Apex's CSG plans scuttled by commission

Geologist Pradeep Kumar at Warragamba Dam.
Geologist Pradeep Kumar at Warragamba Dam.

Coal seam gas drilling has been ruled out in the Illawarra escarpment and water catchment areas - at least in the short term - after Apex Energy's bid for a time extension on its CSG exploration was rejected.

The NSW Planning Assessment Commission (PAC) knocked back the company's controversial request for a three-year drilling approval extension on Wednesday, citing a need for more conclusive findings on the impact of CSG activities on drinking water.

The commission found it would be inappropriate to approve the request until the completion of a review by the NSW Chief Scientist and Engineer, Mary O'Kane, on the effects of drilling in water catchment areas.

It also said the NSW government needed to finalise its CSG policies before approval could go ahead.

Apex Energy was given the green light to drill 16 boreholes around Darkes Forest and Maddens Plains by the then NSW Labor government in September 2009.

The consent carried a three-year time-limit.

Apex lodged a request with NSW Planning for a three-year extension of the expiry date in August last year.

This triggered widespread public concern that gas mining in sensitive water catchment areas could affect the region's drinking water, with most of the 237 public submissions objecting to the proposal.

NSW Planning recommended PAC approve the extension, despite the community objections.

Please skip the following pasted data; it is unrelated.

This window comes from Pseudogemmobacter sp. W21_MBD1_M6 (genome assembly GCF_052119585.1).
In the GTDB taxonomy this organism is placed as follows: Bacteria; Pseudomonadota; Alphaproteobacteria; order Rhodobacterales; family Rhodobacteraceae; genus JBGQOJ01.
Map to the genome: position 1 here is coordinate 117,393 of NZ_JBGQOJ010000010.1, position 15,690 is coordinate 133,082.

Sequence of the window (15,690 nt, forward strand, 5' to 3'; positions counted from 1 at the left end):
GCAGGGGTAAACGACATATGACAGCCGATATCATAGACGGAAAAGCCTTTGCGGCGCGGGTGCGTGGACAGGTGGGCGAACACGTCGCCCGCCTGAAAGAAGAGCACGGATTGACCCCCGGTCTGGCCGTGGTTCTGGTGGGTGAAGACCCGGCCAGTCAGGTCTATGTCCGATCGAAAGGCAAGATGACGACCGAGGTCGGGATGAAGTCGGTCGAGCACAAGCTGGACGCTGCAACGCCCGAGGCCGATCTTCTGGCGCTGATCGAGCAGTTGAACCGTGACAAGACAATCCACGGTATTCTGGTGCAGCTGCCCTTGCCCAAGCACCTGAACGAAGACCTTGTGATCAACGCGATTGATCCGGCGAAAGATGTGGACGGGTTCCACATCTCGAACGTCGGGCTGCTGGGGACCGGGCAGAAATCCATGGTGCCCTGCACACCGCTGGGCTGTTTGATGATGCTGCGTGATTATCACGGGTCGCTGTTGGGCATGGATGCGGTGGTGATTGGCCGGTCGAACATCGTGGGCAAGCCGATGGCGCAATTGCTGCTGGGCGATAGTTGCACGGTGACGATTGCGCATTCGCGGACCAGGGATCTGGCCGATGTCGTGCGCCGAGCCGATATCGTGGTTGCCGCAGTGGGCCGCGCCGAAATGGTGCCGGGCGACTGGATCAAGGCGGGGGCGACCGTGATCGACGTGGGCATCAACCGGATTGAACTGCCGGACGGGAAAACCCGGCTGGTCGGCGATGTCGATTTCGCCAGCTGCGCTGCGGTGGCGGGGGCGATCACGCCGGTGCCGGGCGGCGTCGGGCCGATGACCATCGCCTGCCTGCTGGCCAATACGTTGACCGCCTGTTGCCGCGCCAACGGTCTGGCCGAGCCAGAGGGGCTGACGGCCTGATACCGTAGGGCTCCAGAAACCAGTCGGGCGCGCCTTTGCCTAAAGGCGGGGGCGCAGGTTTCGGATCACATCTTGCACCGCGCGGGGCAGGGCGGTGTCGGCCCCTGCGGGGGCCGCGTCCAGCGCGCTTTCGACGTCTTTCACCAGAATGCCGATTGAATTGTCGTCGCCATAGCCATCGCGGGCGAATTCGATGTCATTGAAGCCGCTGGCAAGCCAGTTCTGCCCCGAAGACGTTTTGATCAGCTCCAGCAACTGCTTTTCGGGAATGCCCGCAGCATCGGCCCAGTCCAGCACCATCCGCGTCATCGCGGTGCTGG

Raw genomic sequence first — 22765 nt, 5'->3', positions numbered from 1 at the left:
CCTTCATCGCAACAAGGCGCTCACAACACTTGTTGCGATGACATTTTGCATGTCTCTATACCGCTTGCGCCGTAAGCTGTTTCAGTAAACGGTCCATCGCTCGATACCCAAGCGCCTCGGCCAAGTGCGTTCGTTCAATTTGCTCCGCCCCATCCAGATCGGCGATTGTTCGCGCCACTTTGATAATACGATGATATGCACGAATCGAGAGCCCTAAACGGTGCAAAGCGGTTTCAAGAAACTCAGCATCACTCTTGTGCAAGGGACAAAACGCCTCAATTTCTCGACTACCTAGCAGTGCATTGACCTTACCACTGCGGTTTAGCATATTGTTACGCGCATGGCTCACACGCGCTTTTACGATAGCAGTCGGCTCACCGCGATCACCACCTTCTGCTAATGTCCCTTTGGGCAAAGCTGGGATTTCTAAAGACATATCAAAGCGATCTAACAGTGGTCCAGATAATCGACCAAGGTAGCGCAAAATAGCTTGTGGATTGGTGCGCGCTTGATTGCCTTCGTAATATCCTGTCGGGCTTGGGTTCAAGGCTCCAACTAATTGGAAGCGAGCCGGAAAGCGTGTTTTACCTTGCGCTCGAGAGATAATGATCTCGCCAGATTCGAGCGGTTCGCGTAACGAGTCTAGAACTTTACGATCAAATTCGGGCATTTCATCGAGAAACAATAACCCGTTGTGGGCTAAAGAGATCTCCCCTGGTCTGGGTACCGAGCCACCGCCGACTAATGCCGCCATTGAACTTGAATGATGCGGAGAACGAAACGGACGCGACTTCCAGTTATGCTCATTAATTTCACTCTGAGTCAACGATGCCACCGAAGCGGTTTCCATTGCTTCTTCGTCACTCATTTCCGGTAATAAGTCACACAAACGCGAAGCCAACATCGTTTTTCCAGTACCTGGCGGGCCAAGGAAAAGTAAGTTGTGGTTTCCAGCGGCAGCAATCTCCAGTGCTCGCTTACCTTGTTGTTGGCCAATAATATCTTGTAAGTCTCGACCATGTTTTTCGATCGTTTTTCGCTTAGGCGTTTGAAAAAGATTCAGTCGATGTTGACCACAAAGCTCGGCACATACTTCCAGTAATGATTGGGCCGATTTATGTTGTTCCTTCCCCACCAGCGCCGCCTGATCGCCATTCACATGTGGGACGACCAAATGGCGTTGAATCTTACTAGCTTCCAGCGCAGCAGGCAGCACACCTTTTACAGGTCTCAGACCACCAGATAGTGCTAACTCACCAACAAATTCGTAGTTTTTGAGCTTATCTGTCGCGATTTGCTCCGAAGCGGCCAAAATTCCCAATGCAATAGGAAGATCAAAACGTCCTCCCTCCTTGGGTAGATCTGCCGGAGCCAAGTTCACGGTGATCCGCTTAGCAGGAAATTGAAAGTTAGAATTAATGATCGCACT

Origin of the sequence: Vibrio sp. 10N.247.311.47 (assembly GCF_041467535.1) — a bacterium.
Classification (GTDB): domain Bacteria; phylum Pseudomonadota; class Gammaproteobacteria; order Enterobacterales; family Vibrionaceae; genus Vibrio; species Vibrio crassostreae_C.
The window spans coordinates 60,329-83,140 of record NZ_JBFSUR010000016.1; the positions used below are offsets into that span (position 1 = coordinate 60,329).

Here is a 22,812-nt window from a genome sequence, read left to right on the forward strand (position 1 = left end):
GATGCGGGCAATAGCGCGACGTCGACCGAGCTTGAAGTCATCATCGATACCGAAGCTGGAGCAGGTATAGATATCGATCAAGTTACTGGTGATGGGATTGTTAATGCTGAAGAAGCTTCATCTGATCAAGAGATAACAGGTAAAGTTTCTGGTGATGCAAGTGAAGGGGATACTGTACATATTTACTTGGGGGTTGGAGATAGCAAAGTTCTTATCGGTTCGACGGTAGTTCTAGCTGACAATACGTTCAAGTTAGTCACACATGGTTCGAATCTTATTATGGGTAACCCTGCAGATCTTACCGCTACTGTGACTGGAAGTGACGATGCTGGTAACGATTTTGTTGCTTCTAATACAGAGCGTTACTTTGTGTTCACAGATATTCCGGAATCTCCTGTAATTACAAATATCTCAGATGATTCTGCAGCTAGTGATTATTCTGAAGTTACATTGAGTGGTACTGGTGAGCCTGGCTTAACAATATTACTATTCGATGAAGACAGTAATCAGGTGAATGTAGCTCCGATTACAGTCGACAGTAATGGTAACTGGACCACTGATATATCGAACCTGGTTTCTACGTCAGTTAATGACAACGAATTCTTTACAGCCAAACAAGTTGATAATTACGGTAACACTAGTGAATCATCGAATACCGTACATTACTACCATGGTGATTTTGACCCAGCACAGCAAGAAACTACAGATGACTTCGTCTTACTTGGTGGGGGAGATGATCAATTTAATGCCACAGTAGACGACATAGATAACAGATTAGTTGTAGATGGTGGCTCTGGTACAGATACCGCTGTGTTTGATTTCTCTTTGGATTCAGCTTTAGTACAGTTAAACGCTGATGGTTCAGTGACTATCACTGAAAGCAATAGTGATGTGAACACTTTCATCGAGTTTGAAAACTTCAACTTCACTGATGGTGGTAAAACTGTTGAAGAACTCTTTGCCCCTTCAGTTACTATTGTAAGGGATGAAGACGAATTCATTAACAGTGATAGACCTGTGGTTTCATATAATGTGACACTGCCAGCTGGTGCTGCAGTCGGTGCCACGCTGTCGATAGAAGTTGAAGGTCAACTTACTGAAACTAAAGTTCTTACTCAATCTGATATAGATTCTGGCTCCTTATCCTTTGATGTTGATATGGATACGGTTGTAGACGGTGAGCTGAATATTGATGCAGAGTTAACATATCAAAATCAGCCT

But the commission opted to take a "cautious approach", noting the need for the government to consider the current investigations.

It also considered a letter from the Sydney Catchment Authority (SCA), indicating it was strongly against CSG activities in water catchment "special areas", which are immediately adjacent to water storage.

The SCA noted there was significant public debate about CSG but that its position was based on facts, rather than public opinion.

Seven of Apex's proposed boreholes were within the Metropolitan and Woronora Dam special areas, while another was planned for the boundary of Woronora Dam. Another six had been, or were soon to be, prohibited under new, more stringent state laws.

The NSW government announced earlier this year it would ban CSG drilling within two kilometres of residential land, which would have prohibited four of the proposed boreholes.

Another two boreholes were ruled out when some areas of the project site were declared as CSG-free national park.

While the commission accepted exploration had been approved in the past, it noted the significance of the SCA's special areas.

"The CSG extraction is relatively new to NSW. The commission acknowledges that the coalmining industry has used CSG extraction techniques for some time ... nevertheless, stand-alone CSG activities only occur at a handful of sites in NSW at present," the determination report said.

"The impacts of CSG activities are being questioned in a range of studies in NSW, Australia and internationally.

"It appears the potential risks of CSG activities are still being established and there is some uncertainty regarding the potential impacts of the suite of CSG extraction techniques ..."

Apex Energy could not comment on the comission's findings yesterday.


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